- Seek medical attention: After you become injured or sick, you need to seek immediate medical attention. This is important for your health and any time-sensitive deadlines. Be sure to gather documentation, even if the injury may seem minor;
- Notify employer: After you get the medical attention that you need, take your documentation, and talk with your employer. Talk to your employer as soon as possible. They will gather information, assess the situation, and point you in the right direction to file a report;
- File a report: Your employer will get you all of the necessary documentation for filing a report. This should include insurance forms, state reporting forms, organizational information on employee rights and workers’ comp benefits, and written protocol for returning to work. After you fill out the report, your employer is generally responsible for officially filing it;
- Wait for approval: As mentioned above, workers’ compensation must be approved. The waiting time varies between scenarios, but in some cases, insurers will begin paying medical benefits while your claim approval is still pending;
- Return to work: Be sure to look into the return-to-work protocol with your employer. Most employers will require written notice before returning to work. Depending on the severity of the injury, employees may return to work while still receiving benefits.
Workers’ Compensation Benefits
Workers’ compensation benefits can vary depending on the state and the job code/organization, but the most common type of workers’ comp that is paid by the insurer is medical treatment. With this benefit, insurers cover the medical expenses associated with your injury/sickness treatment/care. If your medical condition is serious enough, you may be able to receive one of the following workers’ comp benefits:
- Temporary disability benefits: This type of benefit pays out some percentage of your wages for an allotted amount of time, until your medical condition is healed, or until you can perform your full duties. This may be all of your wages or just some. In order to qualify, your medical condition must interfere with your return to work long-term;
- Permanent disability benefits: This type of benefit pays out some percentage of your wages long-term, or potentially for life. To qualify, your medical condition must permanently interfere with your day-to-day life/work.
Workers’ comp benefits can start almost immediately if there is enough evidence to prove that your injury or sickness is job-related. The sooner you file, the sooner you can receive benefits.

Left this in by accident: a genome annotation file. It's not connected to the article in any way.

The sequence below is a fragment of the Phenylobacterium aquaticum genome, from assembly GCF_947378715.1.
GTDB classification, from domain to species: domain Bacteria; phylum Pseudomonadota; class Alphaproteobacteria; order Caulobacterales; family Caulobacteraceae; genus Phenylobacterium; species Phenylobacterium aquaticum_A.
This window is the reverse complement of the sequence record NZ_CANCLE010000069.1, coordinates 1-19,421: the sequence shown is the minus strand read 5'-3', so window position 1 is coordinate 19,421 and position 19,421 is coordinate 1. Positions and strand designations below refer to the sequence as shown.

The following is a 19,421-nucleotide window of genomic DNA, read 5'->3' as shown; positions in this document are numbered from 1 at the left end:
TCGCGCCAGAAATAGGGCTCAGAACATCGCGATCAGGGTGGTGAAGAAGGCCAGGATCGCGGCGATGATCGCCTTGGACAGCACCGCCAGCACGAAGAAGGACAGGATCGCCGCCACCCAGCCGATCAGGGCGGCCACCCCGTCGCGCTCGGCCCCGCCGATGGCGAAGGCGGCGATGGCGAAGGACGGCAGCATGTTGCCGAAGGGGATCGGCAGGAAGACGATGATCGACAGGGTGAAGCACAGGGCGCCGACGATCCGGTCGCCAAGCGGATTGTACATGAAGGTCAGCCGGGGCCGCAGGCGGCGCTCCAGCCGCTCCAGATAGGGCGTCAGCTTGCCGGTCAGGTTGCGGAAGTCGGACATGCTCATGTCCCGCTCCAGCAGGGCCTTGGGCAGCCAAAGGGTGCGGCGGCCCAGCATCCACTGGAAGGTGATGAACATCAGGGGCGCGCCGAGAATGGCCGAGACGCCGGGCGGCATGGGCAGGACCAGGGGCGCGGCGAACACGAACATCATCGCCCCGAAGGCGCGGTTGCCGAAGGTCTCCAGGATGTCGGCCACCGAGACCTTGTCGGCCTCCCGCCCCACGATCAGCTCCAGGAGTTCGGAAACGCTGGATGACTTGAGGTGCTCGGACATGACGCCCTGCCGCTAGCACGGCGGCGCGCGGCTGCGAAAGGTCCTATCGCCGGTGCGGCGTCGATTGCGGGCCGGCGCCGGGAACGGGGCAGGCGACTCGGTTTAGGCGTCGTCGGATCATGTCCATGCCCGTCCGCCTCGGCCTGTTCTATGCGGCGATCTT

Special Considerations for Workers’ Comp
Workers’ comp is complex. It is not always apparent what qualifies, and what employers are held liable for. According to The Center for Construction and Research Training (CPWR), there are injury underreporting patterns within the U.S. construction industry. It can be difficult to regulate workers’ comp within physical industries like construction and many others since their work depends highly on their physical abilities.
It is important to understand that workers’ comp is not disability insurance or unemployment insurance. These programs pay out individuals that are insured regardless of where and when the medical condition occurs — workers’ comp only compensates approved medical conditions obtained on the job. If you are trying to take advantage of workers’ comp by reporting a medical condition obtained outside the workplace, think again. This is considered insurance fraud, and insurance fraud is a felony.
Unlike many other types of benefits, workers’ compensation is typically tax-free.
When to Hire a Workers’ Comp Lawyer
As mentioned above, workers’ comp is a complicated process, and it could be worth it to hire a workers’ comp lawyer. If your injury is minor, or your employer is more than willing to work with you throughout the process, you can probably represent yourself. Below are some examples of when to hire a workers’ comp lawyer:
- When your employer denies your claim;
- If your benefits are not being paid in a timely fashion;
- If the compensation does not cover all of your medical treatment or lost wages;
- If your medical condition limits you from performing your work;
- If your employer retaliates for filing a claim.
An experienced workers’ comp attorney in your local area will help you present the best case. They will help you understand your employment rights, gather the necessary evidence to support your case, understand short-term disability vs. long-term disability, negotiate with insurance companies, and draft a settlement agreement. If you are stuck, a workers’ comp lawyer can help guide you through any part of the process.
Work With An Experienced Local Lawyer
Submit a request online or call us today at (866) 345-6784 to get in touch with an experienced lawyer in your area!